West Africans are choosy about their onions. In produce markets, people turn up their noses at red or yellow bulbs, preferring only the pink-hued onions of a locally grown variety known as Violet di Galmi.
Because red, yellow and pink onions all grow from this variety, onion growers end up taking a loss on the undesirable shades. And that’s a problem that Tropica Sem, a West-African seed company that supplies most of those growers, would like to see solved.
In 2007, the company called on CALS onion breeding expert Michael Havey MS’83 PhD’84 to help them grow a higher percentage of pink onions in their production fields near Dakar, Senegal’s capital city. Havey showed Tropica Sem’s breeders how to stabilize the pink-color trait in their population of Violet di Galmi.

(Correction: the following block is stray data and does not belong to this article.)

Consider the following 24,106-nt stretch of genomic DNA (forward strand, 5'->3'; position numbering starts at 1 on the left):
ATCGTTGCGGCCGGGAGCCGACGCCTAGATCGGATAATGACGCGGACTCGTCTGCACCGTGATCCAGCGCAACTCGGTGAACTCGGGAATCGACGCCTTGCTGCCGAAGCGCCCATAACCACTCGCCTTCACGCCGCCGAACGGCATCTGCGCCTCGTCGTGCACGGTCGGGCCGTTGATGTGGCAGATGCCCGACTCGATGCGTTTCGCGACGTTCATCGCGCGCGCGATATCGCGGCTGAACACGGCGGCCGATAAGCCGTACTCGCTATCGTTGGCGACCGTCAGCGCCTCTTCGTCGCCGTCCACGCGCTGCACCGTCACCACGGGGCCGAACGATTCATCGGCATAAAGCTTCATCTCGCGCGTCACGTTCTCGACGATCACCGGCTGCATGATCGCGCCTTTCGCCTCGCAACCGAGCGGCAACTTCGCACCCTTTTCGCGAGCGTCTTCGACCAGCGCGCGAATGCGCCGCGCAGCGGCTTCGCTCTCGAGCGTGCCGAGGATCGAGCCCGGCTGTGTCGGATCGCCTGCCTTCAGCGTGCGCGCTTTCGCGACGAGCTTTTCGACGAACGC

“I showed them how you can select plants that breed true for pink bulbs and then make what we call a synthetic population,” says Havey, a horticulture professor and a researcher for the U.S. Department of Agriculture. “It’s a population that’s been developed using the best of what existed naturally in the open-pollinated cultivar.”
But Havey brought something else, as well-a collection of onion seeds for a plant he developed in UW’s Walnut Street Greenhouses and Arlington Experimental Farm. The seeds will enable the company to develop hybrid onions, which although more expensive than traditional open-pollinated varieties, could open new markets for African onion growers.
“One of the goals of this work is to help small seed companies in Africa so that not all of the seed is coming from outside the continent,” says Havey, “but, instead, these local seed companies are able to serve their individual markets.”This article was posted in Agriculture, Field Notes, Spring 2009 and tagged Africa, Food crops, Horticulture, International research.